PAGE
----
Nesbitt Fruit Products, Inc. v. Del Monte Beverage Co.

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[Civ. No. 18511. First Dist., Div. One. Jan. 25, 1960.]

NESBITT FRUIT PRODUCTS, INC. (a Corporation), et al., Respondents, v. DEL MONTE BEVERAGE COMPANY (a Corporation) et al., Appellants.


Francis Heisler, Charles A. Stewart and Patricia Lane for Appellants.

Wyckoff, Parker, Boyle & Pope for Respondents.



Defendants appeal from a judgment restraining them from using bottles, labels, etc., bearing the trademarks "Nesbitt's of California" or "Nesbitt" or "Sprig," and from bottling, selling or distributing beverages manufactured under authority from plaintiffs.

Questions Presented

1. The validity and effect of an agreement of compromise.

2. Sufficiency of findings.

3. Admission of business records.


Upon the theory that franchises granted defendants by plaintiffs had terminated, plaintiffs, manufacturers of bottling concentrates, brought this action to permanently enjoin defendants from using bottle containers, labels and crowns bearing plaintiffs' trademarks, and from selling or distributing beverages as licensee or purported licensee under plaintiffs' trade names. Defendant Del Monte Beverage Company, a corporation, filed a cross-complaint against plaintiffs and a new party, Coca-Cola Bottling Company, for an injunction restraining plaintiffs from entering licensing agreements with parties other than Del Monte or in the alternative for conspiracy [177 Cal. App. 2d 357] and breach of contract. The court denied Del Monte relief on its cross-complaint, and granted plaintiffs the injunction above mentioned.


Plaintiffs own and manufacture beverage bases used in the production of soft drinks bearing the trademarks "Nesbitt's" and "Sprig." December 4, 1956, Nesbitt, in writing, granted to defendant "Nesbitt's Bottling Company, a partnership" purportedly comprised of defendants Melicia and Deasey (the agreement was signed by Melicia and Deasey), the exclusive right to bottle and sell its products in a certain area. About the same time Sprig orally agreed with defendant Nesbitt's Bottling Company to enter into a similar franchise agreement. Although no written agreement was ever executed, the parties conducted themselves as if such an agreement had been executed.

Paragraph 9 of the written contract provided that the contract "automatically terminates in case said holder is a partnership and said partnership is for any reason whatsoever dissolved." Other provisions provided for termination by the licensor for specified causes upon 30 days written notice. While there is some conflict between the testimony of Elliott, plaintiffs' district manager, and that of Melicia, the court apparently believed Elliott's version, which was to the effect that Melicia and Deasey informed him before the contract was entered into that they were purchasing the business of the prior franchise holder; that they intended to operate the franchise as a partnership comprised of themselves and Melicia's mother. Deasey was to be the manager and Melicia was to operate the bottling plant. Plaintiffs were more interested in Deasey than in Melicia because the former had beverage experience. February 19, 1957, Melicia told Elliott that Deasey had not had much time to devote to the business because he was winding up other business activities, but that Deasey would be coming in as active manager. On one or more occasions defendants' checks to plaintiffs in payment of merchandise were dishonored. In June, Elliott learned for the first time that Nesbitt Bottling Company was not a partnership but was Del Monte Beverage Company, a corporation, operating under that name. Melicia told him that Deasey had not been connected with the enterprise as he had not put in his share of the capital and that he was not associated with the organization. [177 Cal. App. 2d 358] Because Melicia was short of capital, some of the equipment, labor and finances which Elliott had stated in the beginning was necessary to hold the franchise, was not available. Melicia could buy bottles and sugar for cash only and nothing had been done to improve the plant or trucks as required by Elliott. June 5, Elliott talked to cross- defendant Coca-Cola to ascertain if it would be interested in obtaining the franchise at a later date. A June 4 order on plaintiff Nesbitt by Melicia for a two weeks' supply of concentrate was filled, but one ordered June 14 was not filled, because plaintiffs believed that the contracts were automatically terminated by the discovery that Nesbitt's Bottling Company was not a partnership and by the fact that on June 17 and 18, plaintiff Nesbitt and plaintiff Sprig respectively had sent registered letters to Nesbitt's Bottling Company stating that since the latter was not operating as a partnership, the franchise was automatically cancelled under paragraph 9 of the agreement.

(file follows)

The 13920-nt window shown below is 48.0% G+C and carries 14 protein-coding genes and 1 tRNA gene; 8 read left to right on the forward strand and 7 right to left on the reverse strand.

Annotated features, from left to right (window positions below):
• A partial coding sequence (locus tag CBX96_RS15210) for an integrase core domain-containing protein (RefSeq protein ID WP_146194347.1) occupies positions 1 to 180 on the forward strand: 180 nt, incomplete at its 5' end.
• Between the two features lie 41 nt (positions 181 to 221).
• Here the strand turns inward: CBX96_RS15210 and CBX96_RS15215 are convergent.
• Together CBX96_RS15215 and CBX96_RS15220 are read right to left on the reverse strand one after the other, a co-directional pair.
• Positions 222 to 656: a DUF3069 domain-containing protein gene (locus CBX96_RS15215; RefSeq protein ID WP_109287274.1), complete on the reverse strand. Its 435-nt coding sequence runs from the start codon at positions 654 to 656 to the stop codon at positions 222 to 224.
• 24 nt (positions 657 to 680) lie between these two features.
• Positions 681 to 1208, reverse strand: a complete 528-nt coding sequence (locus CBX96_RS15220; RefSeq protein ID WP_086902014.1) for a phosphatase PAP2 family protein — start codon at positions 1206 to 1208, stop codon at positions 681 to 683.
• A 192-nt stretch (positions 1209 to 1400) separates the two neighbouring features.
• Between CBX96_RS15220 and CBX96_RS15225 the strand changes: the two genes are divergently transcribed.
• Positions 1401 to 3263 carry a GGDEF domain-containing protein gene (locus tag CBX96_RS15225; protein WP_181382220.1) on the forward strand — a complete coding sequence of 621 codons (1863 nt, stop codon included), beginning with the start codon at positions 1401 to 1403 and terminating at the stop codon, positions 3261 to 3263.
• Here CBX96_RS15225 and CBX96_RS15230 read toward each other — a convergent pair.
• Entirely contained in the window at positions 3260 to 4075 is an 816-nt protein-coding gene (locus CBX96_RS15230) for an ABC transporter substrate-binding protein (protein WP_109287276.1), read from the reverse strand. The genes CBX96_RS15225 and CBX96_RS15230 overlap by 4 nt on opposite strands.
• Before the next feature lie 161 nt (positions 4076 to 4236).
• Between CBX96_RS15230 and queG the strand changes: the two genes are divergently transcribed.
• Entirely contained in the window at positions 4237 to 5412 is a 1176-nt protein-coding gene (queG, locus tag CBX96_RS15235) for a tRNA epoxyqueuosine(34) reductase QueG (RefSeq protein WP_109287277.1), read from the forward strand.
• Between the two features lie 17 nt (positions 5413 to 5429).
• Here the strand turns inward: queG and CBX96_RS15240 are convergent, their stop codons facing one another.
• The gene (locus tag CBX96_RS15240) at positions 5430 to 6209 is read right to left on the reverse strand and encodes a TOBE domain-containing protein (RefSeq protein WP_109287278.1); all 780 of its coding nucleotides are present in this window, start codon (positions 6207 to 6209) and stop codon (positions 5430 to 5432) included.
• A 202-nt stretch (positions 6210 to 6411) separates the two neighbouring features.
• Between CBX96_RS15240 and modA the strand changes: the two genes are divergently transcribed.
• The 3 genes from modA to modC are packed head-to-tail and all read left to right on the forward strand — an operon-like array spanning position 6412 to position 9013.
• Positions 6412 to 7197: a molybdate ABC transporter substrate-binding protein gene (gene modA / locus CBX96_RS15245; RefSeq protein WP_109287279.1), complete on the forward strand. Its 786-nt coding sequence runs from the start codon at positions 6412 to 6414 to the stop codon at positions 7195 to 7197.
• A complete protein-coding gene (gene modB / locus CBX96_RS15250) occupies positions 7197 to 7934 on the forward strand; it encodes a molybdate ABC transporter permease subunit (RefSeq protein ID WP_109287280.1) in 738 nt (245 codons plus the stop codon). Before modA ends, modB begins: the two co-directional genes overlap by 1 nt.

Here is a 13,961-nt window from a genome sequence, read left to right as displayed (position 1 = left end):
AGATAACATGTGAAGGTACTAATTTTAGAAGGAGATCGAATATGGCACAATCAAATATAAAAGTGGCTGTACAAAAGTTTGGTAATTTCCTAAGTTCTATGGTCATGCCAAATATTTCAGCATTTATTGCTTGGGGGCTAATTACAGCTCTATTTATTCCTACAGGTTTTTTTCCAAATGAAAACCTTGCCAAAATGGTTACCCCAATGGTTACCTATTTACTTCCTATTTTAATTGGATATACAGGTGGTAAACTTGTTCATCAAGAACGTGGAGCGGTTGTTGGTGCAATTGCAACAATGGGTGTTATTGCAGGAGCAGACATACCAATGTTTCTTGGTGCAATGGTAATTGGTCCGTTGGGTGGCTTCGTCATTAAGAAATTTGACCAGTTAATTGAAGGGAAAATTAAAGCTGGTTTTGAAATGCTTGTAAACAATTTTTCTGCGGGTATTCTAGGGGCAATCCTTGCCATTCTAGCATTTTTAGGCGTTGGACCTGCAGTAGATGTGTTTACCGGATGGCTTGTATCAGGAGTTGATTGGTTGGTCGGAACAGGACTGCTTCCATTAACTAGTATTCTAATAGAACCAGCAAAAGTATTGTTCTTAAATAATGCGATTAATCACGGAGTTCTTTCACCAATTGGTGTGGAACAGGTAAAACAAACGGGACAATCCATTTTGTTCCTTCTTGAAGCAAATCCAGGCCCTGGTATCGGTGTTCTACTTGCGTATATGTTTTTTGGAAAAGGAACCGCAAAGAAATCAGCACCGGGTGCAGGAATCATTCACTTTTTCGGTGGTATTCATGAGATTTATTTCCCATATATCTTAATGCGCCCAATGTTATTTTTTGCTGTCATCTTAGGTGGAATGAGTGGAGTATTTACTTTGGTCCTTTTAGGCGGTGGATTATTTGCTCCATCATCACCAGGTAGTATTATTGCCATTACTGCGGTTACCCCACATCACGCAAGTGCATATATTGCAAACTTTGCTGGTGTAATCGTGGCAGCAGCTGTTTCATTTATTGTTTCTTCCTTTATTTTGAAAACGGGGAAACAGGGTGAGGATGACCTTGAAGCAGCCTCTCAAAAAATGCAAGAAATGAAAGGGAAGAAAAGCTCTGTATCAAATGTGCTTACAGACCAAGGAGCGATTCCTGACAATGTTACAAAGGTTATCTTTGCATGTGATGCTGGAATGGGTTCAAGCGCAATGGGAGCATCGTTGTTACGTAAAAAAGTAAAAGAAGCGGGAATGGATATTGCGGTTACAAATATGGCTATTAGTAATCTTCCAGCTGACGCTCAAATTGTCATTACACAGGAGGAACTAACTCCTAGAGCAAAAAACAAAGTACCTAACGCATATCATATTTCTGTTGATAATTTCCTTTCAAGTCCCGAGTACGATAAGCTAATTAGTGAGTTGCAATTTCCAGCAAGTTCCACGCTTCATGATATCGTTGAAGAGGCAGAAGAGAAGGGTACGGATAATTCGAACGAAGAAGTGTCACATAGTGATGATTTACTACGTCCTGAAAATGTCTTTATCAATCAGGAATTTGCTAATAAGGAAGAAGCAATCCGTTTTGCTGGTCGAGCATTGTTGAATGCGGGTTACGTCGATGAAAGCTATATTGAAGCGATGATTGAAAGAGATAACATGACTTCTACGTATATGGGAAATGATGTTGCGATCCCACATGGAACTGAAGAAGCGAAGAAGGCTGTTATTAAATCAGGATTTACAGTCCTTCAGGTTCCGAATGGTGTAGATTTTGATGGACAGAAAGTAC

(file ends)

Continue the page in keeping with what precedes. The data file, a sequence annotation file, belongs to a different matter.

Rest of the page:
Defendants' attorney wrote plaintiffs threatening an injunction suit if the franchise were not reinstated. A meeting was had between Elliott, defendants' attorney, Melicia and others friendly to him. The parties were hostile to one another. Melicia was still threatening to sue plaintiffs. After considerable discussion, Elliott suggested that in compromise the franchises which he claimed had terminated be extended for 30 days. Melicia refused to agree to that but finally proposed an extension to October 15. Elliott agreed to consult his principal, who agreed to give Melicia the four months' period to sell the plant or make other arrangements for his bottling.